Construction that will bring a new 156,000-square-foot public educational facility to a property near Liberty State Park has officially commenced as Liberty Science High School held a ceremonial groundbreaking trumpeting the project.
Jersey City Mayor Steve Fulop joined dignitaries from Liberty Science Center on May 1 to mark the beginning of work on the long-planned project. The public magnet STEM school, slated to open in 2025, will be operated by the Hudson County Schools of Technology and accommodate 400 students in grades 9 – 12 from across Hudson County.
“This is one of the most important projects that we’re doing in Jersey City,” said Mayor Fulop during the ceremony. “It will be transformational to not only Jersey City, but the entire region and New Jersey as a whole. We couldn’t be more excited to watch this project come to life.”
Formal plans for the school emerged last year within the footprint of the larger SciTech Scity development. The endeavor seeks to transform 14 acres of vacant land near Liberty Science Center into a science and tech hub.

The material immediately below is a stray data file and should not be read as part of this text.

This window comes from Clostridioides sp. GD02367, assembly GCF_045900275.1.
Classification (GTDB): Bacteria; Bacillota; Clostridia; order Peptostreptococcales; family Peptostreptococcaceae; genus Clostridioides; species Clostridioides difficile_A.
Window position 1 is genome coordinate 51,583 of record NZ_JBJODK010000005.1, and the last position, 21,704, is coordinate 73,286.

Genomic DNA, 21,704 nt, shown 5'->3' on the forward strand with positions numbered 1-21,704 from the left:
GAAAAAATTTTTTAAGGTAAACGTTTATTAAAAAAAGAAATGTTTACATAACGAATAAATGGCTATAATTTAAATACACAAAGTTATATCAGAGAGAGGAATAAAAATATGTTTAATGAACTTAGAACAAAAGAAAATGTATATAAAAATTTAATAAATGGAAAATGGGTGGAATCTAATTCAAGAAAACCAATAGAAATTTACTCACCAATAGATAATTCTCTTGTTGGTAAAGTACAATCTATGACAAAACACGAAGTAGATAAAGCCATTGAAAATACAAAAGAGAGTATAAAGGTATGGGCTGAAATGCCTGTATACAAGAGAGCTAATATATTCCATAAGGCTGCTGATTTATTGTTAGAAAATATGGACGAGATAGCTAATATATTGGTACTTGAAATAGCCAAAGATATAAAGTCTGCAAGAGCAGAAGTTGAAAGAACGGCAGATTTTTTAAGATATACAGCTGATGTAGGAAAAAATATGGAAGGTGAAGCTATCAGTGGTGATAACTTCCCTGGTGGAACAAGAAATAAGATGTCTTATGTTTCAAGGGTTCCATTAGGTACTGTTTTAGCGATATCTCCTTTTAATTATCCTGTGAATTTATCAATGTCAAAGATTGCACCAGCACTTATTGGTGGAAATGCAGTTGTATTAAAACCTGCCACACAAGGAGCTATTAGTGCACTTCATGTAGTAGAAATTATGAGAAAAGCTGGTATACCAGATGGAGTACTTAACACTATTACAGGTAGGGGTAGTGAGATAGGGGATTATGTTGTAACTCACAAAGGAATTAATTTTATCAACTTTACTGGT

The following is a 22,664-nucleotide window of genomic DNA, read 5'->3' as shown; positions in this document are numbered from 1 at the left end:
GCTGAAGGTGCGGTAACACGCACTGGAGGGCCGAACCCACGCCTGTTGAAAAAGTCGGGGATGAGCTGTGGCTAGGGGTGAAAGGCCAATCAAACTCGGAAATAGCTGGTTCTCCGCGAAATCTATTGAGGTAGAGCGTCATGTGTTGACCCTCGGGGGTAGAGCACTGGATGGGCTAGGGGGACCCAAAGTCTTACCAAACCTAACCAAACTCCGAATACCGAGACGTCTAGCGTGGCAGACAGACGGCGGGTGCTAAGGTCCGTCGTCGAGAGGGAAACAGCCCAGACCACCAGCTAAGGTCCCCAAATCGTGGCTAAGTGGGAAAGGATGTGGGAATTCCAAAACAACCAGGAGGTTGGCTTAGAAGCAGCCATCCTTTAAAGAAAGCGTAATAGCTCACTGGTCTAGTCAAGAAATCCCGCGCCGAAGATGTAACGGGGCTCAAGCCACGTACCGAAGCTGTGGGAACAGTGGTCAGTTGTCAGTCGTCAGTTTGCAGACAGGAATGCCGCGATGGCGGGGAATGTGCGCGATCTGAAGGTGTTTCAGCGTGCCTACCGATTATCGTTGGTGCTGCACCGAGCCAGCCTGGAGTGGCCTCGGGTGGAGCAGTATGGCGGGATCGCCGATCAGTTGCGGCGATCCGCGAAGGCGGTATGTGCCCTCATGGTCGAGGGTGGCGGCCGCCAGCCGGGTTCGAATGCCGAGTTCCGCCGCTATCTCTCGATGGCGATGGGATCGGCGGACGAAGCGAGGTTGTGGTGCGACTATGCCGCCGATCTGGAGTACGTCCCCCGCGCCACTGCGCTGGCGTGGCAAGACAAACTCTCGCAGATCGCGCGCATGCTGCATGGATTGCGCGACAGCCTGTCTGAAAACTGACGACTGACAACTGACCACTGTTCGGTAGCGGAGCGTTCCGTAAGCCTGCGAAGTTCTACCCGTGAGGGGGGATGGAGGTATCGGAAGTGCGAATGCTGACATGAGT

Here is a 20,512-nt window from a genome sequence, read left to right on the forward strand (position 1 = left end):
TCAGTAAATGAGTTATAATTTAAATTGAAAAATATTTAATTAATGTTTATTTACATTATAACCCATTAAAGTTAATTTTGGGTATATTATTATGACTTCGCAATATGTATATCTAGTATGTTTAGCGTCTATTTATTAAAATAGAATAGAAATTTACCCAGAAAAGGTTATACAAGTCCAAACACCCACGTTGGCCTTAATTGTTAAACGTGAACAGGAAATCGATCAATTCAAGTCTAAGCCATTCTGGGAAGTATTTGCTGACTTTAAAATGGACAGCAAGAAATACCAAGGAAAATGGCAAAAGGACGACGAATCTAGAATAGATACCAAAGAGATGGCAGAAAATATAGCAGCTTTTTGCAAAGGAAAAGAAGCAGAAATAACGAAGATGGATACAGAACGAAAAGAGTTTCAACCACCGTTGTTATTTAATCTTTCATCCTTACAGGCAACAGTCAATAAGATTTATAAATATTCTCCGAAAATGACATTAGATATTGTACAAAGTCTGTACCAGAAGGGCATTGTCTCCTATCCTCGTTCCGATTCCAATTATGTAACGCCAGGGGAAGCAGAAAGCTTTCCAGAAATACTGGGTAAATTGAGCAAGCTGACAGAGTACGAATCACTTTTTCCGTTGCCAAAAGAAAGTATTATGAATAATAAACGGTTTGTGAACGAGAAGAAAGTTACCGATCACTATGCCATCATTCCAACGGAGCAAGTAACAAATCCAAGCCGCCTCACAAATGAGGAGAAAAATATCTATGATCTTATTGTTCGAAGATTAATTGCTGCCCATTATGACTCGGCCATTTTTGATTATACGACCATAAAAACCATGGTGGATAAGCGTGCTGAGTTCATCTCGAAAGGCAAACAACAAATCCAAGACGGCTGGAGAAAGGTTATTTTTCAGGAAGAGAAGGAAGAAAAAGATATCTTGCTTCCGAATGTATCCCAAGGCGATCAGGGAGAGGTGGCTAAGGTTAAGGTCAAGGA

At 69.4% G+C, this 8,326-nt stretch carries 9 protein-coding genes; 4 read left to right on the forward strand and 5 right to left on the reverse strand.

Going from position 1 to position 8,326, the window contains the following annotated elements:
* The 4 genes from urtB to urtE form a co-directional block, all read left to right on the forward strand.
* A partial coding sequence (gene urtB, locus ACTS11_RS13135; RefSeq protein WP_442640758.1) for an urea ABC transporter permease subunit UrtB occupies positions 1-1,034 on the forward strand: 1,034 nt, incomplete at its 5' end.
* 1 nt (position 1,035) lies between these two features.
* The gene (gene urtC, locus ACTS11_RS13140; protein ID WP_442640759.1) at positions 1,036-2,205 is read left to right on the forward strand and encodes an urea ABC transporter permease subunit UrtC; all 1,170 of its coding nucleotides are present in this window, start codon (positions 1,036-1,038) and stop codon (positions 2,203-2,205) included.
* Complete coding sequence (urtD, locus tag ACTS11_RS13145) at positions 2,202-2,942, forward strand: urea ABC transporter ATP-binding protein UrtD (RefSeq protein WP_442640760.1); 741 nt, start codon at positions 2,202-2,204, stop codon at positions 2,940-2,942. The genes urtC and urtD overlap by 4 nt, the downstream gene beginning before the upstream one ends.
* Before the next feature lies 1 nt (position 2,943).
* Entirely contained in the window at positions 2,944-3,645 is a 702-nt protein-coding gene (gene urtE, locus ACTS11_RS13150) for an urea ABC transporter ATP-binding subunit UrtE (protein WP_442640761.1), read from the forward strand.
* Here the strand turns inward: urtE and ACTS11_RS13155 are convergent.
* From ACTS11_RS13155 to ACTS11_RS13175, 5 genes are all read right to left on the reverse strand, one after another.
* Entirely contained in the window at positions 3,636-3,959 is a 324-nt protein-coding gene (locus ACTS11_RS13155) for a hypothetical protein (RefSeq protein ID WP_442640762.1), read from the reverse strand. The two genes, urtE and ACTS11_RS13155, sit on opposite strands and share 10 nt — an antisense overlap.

Liberty Science High School will rise three stories plus a partial fourth floor including a variety of classrooms, an outdoor deck area, fitness space, a perimeter walking path, a greenhouse, a maker’s studio, and a 22-foot-tall observatory. The plan includes parking for 97 cars and 80 bicycles in a surface lot to be located to the west of the school.
“The school will get the next generation inspired and excited about science and engineering and give them the skills they need to go out and succeed in the workplace,” said Paul Hoffman, President and CEO of Liberty Science Center. “It’s unique to have a school next to the largest planetarium in the Western Hemisphere. We want this to become the greatest STEM high school in the United States.”
Other major components of SciTech Scity include Edge Works, which broke ground in late 2021 just north of the high school site. That eight-story business incubation hub will consist of a 40,000-square foot state-of-the-art conference center, co-working spaces, 60,000 square feet of research and development labs, consumer testing labs, and offices for select companies.
Alpine Residential is working on another component of the plan called Scholars Village, which will add residential housing to the community for innovators, scientists, entrepreneurs, and STEM graduate students. About four acres of green space are also included in the first phase of the plan.